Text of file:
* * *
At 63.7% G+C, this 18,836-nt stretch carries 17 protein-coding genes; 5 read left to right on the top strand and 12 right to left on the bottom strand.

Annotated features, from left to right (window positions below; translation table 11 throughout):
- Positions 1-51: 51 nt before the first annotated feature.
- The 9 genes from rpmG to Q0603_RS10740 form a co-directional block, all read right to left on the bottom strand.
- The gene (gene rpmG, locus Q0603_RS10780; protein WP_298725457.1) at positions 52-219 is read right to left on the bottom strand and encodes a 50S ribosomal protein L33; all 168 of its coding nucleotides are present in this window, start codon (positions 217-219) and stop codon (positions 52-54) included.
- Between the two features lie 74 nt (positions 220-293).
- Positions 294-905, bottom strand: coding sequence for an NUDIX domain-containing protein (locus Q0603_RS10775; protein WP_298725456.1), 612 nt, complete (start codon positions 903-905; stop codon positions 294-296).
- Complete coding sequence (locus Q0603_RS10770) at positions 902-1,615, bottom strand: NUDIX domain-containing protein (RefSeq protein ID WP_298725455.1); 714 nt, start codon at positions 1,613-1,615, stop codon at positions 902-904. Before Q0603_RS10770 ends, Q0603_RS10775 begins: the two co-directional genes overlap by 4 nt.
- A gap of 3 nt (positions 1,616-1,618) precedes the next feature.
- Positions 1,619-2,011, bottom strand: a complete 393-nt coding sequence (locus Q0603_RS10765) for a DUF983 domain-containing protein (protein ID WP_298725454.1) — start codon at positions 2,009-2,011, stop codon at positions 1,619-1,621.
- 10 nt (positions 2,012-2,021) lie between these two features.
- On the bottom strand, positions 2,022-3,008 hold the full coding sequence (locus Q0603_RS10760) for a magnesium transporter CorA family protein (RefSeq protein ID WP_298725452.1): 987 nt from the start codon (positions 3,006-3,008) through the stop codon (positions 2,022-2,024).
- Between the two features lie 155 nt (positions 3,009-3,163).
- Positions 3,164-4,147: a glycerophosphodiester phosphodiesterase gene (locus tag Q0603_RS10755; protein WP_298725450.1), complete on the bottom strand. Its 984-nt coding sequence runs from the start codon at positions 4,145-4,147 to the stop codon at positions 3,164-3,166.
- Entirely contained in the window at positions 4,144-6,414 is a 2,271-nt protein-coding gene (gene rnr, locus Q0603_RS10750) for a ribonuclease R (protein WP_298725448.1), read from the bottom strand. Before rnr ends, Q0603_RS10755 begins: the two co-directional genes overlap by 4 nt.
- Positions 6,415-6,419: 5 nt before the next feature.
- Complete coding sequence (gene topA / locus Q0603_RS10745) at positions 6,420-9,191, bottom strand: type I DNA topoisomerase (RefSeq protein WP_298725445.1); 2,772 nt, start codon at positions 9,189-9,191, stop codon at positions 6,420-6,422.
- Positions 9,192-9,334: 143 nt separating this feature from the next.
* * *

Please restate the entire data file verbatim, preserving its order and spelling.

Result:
At 63.7% G+C, this 18,836-nt stretch carries 17 protein-coding genes; 5 read left to right on the top strand and 12 right to left on the bottom strand.

Annotated features, from left to right (window positions below; translation table 11 throughout):
- Positions 1-51: 51 nt before the first annotated feature.
- The 9 genes from rpmG to Q0603_RS10740 form a co-directional block, all read right to left on the bottom strand.
- The gene (gene rpmG, locus Q0603_RS10780; protein WP_298725457.1) at positions 52-219 is read right to left on the bottom strand and encodes a 50S ribosomal protein L33; all 168 of its coding nucleotides are present in this window, start codon (positions 217-219) and stop codon (positions 52-54) included.
- Between the two features lie 74 nt (positions 220-293).
- Positions 294-905, bottom strand: coding sequence for an NUDIX domain-containing protein (locus Q0603_RS10775; protein WP_298725456.1), 612 nt, complete (start codon positions 903-905; stop codon positions 294-296).
- Complete coding sequence (locus Q0603_RS10770) at positions 902-1,615, bottom strand: NUDIX domain-containing protein (RefSeq protein ID WP_298725455.1); 714 nt, start codon at positions 1,613-1,615, stop codon at positions 902-904. Before Q0603_RS10770 ends, Q0603_RS10775 begins: the two co-directional genes overlap by 4 nt.
- A gap of 3 nt (positions 1,616-1,618) precedes the next feature.
- Positions 1,619-2,011, bottom strand: a complete 393-nt coding sequence (locus Q0603_RS10765) for a DUF983 domain-containing protein (protein ID WP_298725454.1) — start codon at positions 2,009-2,011, stop codon at positions 1,619-1,621.
- 10 nt (positions 2,012-2,021) lie between these two features.
- On the bottom strand, positions 2,022-3,008 hold the full coding sequence (locus Q0603_RS10760) for a magnesium transporter CorA family protein (RefSeq protein ID WP_298725452.1): 987 nt from the start codon (positions 3,006-3,008) through the stop codon (positions 2,022-2,024).
- Between the two features lie 155 nt (positions 3,009-3,163).
- Positions 3,164-4,147: a glycerophosphodiester phosphodiesterase gene (locus tag Q0603_RS10755; protein WP_298725450.1), complete on the bottom strand. Its 984-nt coding sequence runs from the start codon at positions 4,145-4,147 to the stop codon at positions 3,164-3,166.
- Entirely contained in the window at positions 4,144-6,414 is a 2,271-nt protein-coding gene (gene rnr, locus Q0603_RS10750) for a ribonuclease R (protein WP_298725448.1), read from the bottom strand. Before rnr ends, Q0603_RS10755 begins: the two co-directional genes overlap by 4 nt.
- Positions 6,415-6,419: 5 nt before the next feature.
- Complete coding sequence (gene topA / locus Q0603_RS10745) at positions 6,420-9,191, bottom strand: type I DNA topoisomerase (RefSeq protein WP_298725445.1); 2,772 nt, start codon at positions 9,189-9,191, stop codon at positions 6,420-6,422.
- Positions 9,192-9,334: 143 nt separating this feature from the next.